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Each time he was discharged: First after he broke a window screen and a staffer’s car mirror on campus, second after climbing the fence on Virginia Lane and brandishing a rake.

“He was banging on the fence said he wanted to hurt someone,” said the neighbor.

After the the third discharge, he left the campus again and returned to the neighbor’s property. Thats’s when he grabbed the chicken

“If you could see the way he was eating my chicken, it was clear he had a mental illness,” said the neighbor’s daughter. “He had a blank stare on his face and he had no idea that he was doing something wrong.”

But even after the incident that left a family traumatized, the hospital again declined to admit him, according to the complaint, adding that he kept talking about acquiring weapons, expressed an intention to kill his peers while they were sleeping — and take his own life.

“We can’t seem to convince the psychiatric emergency rooms that our kids should be evaluated. I’m not even saying admitted, I’m saying evaluated,” Richter said.

In a statement, Westchester Medical Center said they cannot comment on specific cases, but added that no person in need of physical or behavioral health treatment is denied care at their hospitals.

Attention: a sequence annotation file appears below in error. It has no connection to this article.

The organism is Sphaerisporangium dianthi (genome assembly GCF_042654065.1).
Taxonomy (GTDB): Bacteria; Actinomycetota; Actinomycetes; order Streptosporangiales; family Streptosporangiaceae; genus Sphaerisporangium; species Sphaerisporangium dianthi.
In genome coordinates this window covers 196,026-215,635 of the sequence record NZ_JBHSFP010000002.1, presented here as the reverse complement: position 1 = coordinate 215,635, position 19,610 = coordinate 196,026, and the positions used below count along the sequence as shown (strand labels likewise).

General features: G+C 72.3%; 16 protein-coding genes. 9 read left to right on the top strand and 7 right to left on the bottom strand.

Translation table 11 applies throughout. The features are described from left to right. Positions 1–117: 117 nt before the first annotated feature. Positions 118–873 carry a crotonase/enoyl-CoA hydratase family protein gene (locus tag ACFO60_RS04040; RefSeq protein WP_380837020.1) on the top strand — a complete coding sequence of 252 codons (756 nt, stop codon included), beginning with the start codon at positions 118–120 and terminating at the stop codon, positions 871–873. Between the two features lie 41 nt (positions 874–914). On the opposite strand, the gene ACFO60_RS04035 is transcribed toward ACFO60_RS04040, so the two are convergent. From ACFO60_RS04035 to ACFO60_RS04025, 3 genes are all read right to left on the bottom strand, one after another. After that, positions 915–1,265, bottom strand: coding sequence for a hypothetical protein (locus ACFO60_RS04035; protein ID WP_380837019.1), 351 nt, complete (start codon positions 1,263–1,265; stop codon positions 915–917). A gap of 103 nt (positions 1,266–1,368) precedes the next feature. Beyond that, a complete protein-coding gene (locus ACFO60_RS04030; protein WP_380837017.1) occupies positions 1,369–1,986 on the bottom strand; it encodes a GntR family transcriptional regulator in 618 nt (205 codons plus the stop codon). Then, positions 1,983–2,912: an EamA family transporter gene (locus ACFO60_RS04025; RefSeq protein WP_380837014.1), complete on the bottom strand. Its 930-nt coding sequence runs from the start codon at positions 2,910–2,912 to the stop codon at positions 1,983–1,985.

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The teen in this case was admitted to Bellevue Hospital in New York City for longer term care. But JCCA will keep taking on the kids in need, because the state has given them nowhere else to go.

“JCCA would never say ‘Stop sending us kids,’ because at this point in time…there’s no place for these kids to go,” Richter said. “The state has decided that we don’t want to have high-end psychiatric residential services for children.”

Why not? A new federal law limits the time children can spend in residential care, so programs have closed. The pandemic made mental health issues worse, and the state has cut adolescent psychiatric beds in recent years.

JCCA wrote to New York state, saying if they want them to care for these kids, they should set up a program that is equipped to do it. But Richter says they’ve been waiting months for the state to take action before another — possibly even more serious — crime takes place.

“Look at the New York City subways, look at what happened in Buffalo, with young people who have documented mental illness. God forbid, it’s already happened.”

New York state said Friday its offices of Children and Family Services and Mental Health are working closely with JCCA to ensure it is safely and effectively providing care to impacted youth.

“New York State has invested significantly in developing intensive community-based services for these youth in foster care, including comprehensive outpatient programs, partial hospital programs, youth assertive community treatment teams, and by doubling the capacity of home-based crisis intervention,” the statement said. “JCCA has a longstanding history of serving these children, especially those who require complex supports due chronic exposure to trauma and adverse childhood experiences.”

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Source: NBC New York